Birds in the Newpaper archives

Trove regularly announces new additions to its newspaper archive, and one came out recently that had two entries on it that intrigued me.

  • The Bird O’ Freedom (Sydney, NSW: 1891-1896)
  • The Dead Bird (Sydney, NSW: 1889-1891)
 I just had to go and look at them.

The Dead Bird  was the first of the newspapers, and it morphed into the Bird O' Freedom, and later to the Arrow.  Both are sports journals, with a liberal amount of prose.

The Dead Bird - a  Journal devoted to sport and drama, contained this little gem in it's last issue in 1891:

Compiled from Children's Xmas Books.
(By Kind Permission of Inspector Camphor).
There was an old geezer of Weltham,
Who n'or bought any fish but she smelt 'em.
She would say, " I suppose
Those have all got soft roes,"
But she'd never believe till she'd felt 'em.

This is what the Bird of Freedom says, in its Christmas edition, 1894 about itself:
"The Bird has a broad and liberal platform.
It consists of one plank :
"Australia for the blooming printer,
and the x??x the hindmost."
Our crest is a kookaburra rampant.
Our motto, "Give 'em a good penn'orth
or bust."
Bird o' Freedom is not a party paper.
It takes no sides in politic. It tolerates
all religions and will always endeavor to
be perfectly fair and just to every cause.
Such be the case our utterances
upon political, social and general ques-
tons can he looked upon as the honest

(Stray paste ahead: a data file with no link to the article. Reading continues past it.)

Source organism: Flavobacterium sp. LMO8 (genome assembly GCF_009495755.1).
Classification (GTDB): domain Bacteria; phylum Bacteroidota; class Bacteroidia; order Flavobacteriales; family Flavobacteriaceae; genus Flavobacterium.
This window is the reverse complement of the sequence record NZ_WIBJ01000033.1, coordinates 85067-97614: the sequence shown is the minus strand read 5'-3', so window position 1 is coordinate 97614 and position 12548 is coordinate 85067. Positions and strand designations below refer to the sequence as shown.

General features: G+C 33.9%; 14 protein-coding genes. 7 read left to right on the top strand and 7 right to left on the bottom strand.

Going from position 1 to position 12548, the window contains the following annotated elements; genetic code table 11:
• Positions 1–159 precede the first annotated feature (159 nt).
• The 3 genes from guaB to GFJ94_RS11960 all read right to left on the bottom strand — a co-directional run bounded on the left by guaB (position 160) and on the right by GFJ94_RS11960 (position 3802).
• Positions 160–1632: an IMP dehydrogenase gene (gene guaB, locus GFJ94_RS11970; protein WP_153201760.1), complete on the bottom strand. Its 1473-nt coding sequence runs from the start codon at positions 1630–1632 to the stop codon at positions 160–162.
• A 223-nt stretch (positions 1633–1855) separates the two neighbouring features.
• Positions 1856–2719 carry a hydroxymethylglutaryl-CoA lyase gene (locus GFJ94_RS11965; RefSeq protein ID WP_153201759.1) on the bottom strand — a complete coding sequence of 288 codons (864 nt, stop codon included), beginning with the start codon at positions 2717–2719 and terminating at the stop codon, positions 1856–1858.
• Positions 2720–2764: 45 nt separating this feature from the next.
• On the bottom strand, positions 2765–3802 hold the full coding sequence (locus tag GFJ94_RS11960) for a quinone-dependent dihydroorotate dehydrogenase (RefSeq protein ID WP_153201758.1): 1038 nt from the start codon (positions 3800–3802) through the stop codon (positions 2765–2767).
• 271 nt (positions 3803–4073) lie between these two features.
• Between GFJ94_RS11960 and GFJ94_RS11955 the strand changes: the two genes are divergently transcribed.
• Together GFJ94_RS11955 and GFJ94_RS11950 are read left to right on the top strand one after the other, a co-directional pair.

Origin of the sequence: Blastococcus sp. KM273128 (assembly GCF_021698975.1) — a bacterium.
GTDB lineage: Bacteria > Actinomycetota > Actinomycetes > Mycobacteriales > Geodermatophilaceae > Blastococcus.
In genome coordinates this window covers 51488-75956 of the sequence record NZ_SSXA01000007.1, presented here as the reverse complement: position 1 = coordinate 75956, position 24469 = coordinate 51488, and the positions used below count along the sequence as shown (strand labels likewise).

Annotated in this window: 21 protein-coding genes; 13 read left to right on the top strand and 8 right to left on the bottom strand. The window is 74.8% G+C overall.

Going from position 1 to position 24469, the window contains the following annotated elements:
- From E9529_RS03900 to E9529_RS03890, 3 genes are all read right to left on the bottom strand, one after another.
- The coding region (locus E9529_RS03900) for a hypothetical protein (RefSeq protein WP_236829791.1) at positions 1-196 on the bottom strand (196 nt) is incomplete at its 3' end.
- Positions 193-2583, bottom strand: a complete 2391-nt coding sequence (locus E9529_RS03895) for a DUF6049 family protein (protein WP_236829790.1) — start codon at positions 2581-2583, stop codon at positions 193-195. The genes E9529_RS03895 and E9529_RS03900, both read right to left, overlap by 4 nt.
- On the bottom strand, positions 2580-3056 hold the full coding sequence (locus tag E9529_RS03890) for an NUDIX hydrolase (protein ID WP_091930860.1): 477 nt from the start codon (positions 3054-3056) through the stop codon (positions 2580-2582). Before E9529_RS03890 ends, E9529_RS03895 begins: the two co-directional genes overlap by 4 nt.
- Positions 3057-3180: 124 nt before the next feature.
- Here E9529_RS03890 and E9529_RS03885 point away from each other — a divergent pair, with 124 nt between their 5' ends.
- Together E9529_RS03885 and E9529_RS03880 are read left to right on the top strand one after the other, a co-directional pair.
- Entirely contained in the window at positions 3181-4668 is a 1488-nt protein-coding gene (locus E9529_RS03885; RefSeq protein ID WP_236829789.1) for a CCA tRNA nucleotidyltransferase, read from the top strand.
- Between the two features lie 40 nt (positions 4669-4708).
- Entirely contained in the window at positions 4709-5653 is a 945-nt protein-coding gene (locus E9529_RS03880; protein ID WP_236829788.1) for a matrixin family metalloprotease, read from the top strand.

opinions of those who write them, and
nothing more.
We do not deal in libels, but when it
is necessary in the public interest to
speak out straight, we will, continue to
do so.
" A spade is a spade," and no member
off this staff will be permitted to waste
reason and logic in the effort to prove it
a hay fork or a garden hoe.
We have boomed, we are booming, and
we expect to boom some more.
In conclusion, we again desire to wish
our fifty thousand weekly readers a safe
and easy recovery from their Christmas

The paper not only covers sport, but politics and just plain 'stuff'. It's a great read! Take a look at this article from 29th Feb, 1896 about the bicycle craze in Europe:

One wonders just what the Price of Wales looked like on a bike!

If you have sporting ancestors, these two publications may help you (check the dates!), otherwise, they are a fantastic view back into the times.


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